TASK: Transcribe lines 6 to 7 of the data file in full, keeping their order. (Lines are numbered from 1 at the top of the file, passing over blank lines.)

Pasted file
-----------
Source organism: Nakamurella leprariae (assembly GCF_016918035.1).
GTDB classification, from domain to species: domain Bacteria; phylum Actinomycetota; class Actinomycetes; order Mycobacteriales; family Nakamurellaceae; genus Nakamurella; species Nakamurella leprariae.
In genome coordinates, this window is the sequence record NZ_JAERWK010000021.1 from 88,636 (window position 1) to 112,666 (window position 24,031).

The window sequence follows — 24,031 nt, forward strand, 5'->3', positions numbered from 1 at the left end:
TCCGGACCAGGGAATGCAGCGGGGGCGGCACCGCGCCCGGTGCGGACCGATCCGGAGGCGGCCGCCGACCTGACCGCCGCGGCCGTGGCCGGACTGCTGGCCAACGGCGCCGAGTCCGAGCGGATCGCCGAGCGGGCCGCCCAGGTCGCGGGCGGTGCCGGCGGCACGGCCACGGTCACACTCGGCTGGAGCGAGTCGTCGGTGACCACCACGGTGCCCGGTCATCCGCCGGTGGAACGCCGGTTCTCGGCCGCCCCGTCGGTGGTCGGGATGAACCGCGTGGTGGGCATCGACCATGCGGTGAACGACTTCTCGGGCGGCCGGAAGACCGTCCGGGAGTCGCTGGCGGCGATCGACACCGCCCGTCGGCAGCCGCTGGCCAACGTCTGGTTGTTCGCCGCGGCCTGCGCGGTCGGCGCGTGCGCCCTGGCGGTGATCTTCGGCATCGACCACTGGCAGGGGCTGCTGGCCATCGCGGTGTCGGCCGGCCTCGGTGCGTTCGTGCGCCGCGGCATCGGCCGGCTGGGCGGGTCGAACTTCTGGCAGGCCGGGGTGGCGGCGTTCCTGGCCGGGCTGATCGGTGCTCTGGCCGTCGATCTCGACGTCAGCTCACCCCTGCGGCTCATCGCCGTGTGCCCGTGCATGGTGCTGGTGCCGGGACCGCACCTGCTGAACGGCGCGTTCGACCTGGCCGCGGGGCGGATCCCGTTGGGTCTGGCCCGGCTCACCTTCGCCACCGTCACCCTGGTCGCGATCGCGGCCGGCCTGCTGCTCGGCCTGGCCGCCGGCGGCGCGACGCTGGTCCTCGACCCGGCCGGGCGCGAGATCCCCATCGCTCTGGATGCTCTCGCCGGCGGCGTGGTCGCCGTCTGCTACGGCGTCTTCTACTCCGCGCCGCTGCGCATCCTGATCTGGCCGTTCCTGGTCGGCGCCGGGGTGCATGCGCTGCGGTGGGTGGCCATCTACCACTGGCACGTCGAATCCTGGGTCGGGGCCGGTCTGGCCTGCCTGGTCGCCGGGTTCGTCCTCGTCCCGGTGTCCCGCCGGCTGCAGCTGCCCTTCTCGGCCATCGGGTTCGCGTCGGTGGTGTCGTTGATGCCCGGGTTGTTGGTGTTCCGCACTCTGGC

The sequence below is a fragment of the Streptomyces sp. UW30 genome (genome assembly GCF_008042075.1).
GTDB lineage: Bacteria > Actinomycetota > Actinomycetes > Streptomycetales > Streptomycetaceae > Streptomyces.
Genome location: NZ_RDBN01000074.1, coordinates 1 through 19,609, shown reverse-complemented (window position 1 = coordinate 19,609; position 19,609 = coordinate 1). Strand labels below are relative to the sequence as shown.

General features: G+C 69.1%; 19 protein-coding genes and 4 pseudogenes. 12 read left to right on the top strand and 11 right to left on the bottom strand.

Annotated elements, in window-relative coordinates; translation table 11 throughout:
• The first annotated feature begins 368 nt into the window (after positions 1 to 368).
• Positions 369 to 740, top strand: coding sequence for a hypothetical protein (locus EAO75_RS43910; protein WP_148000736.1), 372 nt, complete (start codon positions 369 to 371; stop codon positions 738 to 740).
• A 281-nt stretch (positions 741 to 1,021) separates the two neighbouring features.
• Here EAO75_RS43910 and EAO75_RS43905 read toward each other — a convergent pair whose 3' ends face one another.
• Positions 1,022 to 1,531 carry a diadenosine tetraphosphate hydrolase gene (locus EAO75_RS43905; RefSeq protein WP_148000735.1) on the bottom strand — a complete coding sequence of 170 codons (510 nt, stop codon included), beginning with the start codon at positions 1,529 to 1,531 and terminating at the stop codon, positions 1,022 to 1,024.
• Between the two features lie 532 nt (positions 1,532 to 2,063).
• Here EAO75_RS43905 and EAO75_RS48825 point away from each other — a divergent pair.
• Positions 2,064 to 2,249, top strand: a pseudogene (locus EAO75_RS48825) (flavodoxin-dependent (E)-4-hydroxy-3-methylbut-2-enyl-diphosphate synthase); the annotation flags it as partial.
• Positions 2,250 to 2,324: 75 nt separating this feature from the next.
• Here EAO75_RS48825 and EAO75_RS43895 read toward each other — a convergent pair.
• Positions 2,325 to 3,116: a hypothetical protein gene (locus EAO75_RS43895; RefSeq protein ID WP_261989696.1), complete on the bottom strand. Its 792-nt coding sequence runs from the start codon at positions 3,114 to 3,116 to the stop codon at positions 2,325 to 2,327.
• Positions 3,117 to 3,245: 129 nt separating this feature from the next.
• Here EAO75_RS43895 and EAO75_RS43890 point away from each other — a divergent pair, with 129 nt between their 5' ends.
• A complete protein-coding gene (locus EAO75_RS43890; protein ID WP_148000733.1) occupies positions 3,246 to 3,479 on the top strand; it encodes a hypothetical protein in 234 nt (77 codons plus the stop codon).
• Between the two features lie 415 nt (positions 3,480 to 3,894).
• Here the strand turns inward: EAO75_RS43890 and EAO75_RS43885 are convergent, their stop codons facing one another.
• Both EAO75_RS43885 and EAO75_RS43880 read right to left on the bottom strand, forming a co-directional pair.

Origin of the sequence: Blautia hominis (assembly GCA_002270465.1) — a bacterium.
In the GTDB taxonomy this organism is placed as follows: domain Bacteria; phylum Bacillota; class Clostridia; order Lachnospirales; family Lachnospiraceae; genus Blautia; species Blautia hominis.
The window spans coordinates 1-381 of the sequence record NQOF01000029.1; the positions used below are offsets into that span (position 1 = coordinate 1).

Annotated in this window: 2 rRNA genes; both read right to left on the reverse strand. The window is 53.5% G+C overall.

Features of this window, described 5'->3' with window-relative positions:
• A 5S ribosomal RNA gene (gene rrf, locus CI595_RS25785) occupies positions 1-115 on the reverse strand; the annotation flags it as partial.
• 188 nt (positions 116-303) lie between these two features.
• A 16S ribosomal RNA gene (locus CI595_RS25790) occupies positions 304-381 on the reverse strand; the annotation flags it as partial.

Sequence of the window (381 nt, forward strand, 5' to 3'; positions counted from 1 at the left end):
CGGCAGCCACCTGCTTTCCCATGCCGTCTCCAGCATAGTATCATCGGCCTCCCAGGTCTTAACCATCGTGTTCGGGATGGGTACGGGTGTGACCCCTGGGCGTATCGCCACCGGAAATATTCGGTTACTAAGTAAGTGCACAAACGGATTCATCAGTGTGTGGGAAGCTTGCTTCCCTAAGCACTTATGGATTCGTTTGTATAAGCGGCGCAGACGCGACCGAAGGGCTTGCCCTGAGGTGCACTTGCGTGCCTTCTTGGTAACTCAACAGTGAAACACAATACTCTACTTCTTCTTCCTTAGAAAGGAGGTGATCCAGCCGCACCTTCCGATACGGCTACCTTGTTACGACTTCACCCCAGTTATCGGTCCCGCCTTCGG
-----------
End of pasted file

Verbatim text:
The sequence below is a fragment of the Streptomyces sp. UW30 genome (genome assembly GCF_008042075.1).
GTDB lineage: Bacteria > Actinomycetota > Actinomycetes > Streptomycetales > Streptomycetaceae > Streptomyces.